The President of El Salvador, Nayib Bukele, has announced that the country has bought during the recent Bitcoin (BTC/USD) dip. The purchase came after Bitcoin dipped to the lows of below $54,000 on November 26.
The recent purchase was made at a value of over $5 million, with the country adding 100 more coins to its holdings.
El Salvador buys 100 more Bitcoins
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In a Friday tweet, Bukele stated that “El Salvador just bought the dip. 100 extra coins acquired with a discount.” The recent dip in the prices of Bitcoin comes as a new coronavirus variant was discovered in South Africa.
Bitcoin reached a record high of $69,000 on November 10, but it has shed 20% of its value since then. At the time of writing, Bitcoin is trading at around $54,300 after a 5% dip in the past 24 hours.
Bukele started using Bitcoin as legal tender in September and became the first country to officially endorse Bitcoin as an official currency. The Bitcoin law was first implemented on September 7 when the price of Bitcoin was around $52,000.
Before the current purchase, El Salvador had a total holding of 1120 Bitcoin. With the latest addition of 200 Bitcoin, the country’s total Bitcoin holdings are worth around $66.3 million at the current prices.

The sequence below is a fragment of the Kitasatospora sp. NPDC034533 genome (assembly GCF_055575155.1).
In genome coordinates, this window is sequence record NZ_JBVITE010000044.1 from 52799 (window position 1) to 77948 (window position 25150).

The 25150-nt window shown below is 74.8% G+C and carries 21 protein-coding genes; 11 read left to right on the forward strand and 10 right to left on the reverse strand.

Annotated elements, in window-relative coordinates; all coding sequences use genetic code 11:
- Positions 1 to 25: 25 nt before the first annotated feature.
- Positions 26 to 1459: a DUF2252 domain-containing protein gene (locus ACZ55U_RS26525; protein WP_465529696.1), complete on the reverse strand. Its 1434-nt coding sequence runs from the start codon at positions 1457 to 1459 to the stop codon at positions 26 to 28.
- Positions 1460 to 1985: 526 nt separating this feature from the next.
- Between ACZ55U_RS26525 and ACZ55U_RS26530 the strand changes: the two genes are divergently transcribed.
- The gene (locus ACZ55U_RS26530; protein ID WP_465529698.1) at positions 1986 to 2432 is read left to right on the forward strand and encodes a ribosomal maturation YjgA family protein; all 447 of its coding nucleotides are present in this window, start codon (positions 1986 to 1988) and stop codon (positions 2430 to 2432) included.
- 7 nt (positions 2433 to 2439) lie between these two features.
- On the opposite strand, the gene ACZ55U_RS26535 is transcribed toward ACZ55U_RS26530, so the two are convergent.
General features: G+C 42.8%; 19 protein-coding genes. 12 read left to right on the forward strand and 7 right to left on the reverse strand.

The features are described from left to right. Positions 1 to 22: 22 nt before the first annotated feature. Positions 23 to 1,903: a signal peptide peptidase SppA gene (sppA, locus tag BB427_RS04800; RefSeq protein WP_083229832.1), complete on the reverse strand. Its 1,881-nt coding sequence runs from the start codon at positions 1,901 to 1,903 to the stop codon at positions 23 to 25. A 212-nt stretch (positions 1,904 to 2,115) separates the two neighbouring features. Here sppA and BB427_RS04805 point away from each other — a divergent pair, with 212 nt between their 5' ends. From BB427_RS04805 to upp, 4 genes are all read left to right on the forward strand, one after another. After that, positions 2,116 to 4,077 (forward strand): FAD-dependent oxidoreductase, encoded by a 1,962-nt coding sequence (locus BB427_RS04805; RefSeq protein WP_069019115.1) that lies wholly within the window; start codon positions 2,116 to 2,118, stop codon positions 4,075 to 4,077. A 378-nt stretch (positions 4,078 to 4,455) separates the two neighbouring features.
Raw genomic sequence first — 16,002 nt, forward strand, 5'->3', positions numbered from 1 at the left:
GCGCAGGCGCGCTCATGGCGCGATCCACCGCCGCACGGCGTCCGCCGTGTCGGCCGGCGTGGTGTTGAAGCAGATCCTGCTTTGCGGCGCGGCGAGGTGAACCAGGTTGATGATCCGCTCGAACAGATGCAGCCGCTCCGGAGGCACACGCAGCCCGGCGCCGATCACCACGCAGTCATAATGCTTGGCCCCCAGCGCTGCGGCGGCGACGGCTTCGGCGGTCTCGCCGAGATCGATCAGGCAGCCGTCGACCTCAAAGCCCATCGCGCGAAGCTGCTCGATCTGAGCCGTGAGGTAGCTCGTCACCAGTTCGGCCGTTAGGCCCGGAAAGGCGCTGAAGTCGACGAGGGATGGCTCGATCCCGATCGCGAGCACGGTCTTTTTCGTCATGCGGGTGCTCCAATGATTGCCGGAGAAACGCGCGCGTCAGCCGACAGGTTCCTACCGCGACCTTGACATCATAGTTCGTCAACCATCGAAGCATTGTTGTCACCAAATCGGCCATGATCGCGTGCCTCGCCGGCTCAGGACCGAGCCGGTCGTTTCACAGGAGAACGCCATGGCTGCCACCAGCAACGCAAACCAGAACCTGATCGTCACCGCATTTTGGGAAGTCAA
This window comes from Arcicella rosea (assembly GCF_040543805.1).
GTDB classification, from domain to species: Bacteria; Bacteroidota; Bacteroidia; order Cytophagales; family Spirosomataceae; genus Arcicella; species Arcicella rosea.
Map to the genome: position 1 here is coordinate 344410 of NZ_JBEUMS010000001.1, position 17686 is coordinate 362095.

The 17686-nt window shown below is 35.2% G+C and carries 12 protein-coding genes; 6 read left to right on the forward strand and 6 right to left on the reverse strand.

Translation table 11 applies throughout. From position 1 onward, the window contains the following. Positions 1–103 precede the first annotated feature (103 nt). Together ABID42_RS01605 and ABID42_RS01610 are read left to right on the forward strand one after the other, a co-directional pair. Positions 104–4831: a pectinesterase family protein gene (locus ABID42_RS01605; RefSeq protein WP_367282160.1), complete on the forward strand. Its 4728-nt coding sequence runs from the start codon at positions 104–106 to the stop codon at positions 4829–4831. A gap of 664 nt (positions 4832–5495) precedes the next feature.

Since the Bitcoin law was implemented, El Salvador has undertaken several initiatives to make the country crypto savvy. The country announced the construction of 20 Bitcoin schools and a veterinary clinic from the proceeds of Bitcoin. The president also recently announced plans to build a Bitcoin city.
El Salvador’s Bitcoin law gets criticism
While the Salvadoran government has posted many benefits coming from the Bitcoin law, the currency’s adoption has not been void of criticism. Some residents in the country have protested against this law, and in September, they destroyed one of the Chivo wallet kiosks.
Recently, the governor of the Bank of England, Andrew Bailey, stated that he was concerned about the high volatility of Bitcoin, which made it risky to be used as a legal tender. He further noted that the bigger concern was whether Salvadorans using the currency understood its nature and risks.
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